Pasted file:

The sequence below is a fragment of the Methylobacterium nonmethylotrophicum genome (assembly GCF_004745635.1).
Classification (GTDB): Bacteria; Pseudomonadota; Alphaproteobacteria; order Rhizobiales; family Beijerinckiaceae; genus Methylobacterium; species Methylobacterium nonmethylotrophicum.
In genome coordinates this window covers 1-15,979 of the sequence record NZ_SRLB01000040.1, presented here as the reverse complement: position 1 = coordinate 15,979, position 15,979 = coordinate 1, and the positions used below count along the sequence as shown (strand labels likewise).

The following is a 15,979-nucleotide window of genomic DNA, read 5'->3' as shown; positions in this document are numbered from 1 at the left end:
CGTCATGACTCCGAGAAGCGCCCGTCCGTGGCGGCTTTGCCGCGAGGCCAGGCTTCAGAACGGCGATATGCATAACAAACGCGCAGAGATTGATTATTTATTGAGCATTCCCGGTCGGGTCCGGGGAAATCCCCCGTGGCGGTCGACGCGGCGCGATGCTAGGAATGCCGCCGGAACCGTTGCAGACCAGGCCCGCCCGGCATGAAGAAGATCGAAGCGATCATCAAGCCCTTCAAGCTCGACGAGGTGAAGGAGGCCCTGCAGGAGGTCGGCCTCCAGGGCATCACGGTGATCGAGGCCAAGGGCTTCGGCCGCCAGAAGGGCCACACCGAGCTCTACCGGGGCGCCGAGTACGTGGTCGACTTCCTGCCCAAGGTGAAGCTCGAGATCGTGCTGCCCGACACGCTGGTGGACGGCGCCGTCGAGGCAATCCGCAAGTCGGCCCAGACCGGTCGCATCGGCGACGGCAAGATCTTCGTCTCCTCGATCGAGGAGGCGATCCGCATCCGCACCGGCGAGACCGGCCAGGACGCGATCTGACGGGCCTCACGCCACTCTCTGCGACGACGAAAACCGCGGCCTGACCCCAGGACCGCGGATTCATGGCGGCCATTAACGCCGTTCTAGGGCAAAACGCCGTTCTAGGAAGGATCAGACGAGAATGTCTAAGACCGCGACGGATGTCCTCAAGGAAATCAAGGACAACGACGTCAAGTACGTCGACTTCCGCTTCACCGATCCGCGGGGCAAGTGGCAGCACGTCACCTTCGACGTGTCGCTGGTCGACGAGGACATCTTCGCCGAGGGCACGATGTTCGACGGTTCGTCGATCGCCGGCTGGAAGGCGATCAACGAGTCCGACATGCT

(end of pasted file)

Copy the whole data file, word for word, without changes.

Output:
The sequence below is a fragment of the Methylobacterium nonmethylotrophicum genome (assembly GCF_004745635.1).
Classification (GTDB): Bacteria; Pseudomonadota; Alphaproteobacteria; order Rhizobiales; family Beijerinckiaceae; genus Methylobacterium; species Methylobacterium nonmethylotrophicum.
In genome coordinates this window covers 1-15,979 of the sequence record NZ_SRLB01000040.1, presented here as the reverse complement: position 1 = coordinate 15,979, position 15,979 = coordinate 1, and the positions used below count along the sequence as shown (strand labels likewise).

The following is a 15,979-nucleotide window of genomic DNA, read 5'->3' as shown; positions in this document are numbered from 1 at the left end:
CGTCATGACTCCGAGAAGCGCCCGTCCGTGGCGGCTTTGCCGCGAGGCCAGGCTTCAGAACGGCGATATGCATAACAAACGCGCAGAGATTGATTATTTATTGAGCATTCCCGGTCGGGTCCGGGGAAATCCCCCGTGGCGGTCGACGCGGCGCGATGCTAGGAATGCCGCCGGAACCGTTGCAGACCAGGCCCGCCCGGCATGAAGAAGATCGAAGCGATCATCAAGCCCTTCAAGCTCGACGAGGTGAAGGAGGCCCTGCAGGAGGTCGGCCTCCAGGGCATCACGGTGATCGAGGCCAAGGGCTTCGGCCGCCAGAAGGGCCACACCGAGCTCTACCGGGGCGCCGAGTACGTGGTCGACTTCCTGCCCAAGGTGAAGCTCGAGATCGTGCTGCCCGACACGCTGGTGGACGGCGCCGTCGAGGCAATCCGCAAGTCGGCCCAGACCGGTCGCATCGGCGACGGCAAGATCTTCGTCTCCTCGATCGAGGAGGCGATCCGCATCCGCACCGGCGAGACCGGCCAGGACGCGATCTGACGGGCCTCACGCCACTCTCTGCGACGACGAAAACCGCGGCCTGACCCCAGGACCGCGGATTCATGGCGGCCATTAACGCCGTTCTAGGGCAAAACGCCGTTCTAGGAAGGATCAGACGAGAATGTCTAAGACCGCGACGGATGTCCTCAAGGAAATCAAGGACAACGACGTCAAGTACGTCGACTTCCGCTTCACCGATCCGCGGGGCAAGTGGCAGCACGTCACCTTCGACGTGTCGCTGGTCGACGAGGACATCTTCGCCGAGGGCACGATGTTCGACGGTTCGTCGATCGCCGGCTGGAAGGCGATCAACGAGTCCGACATGCT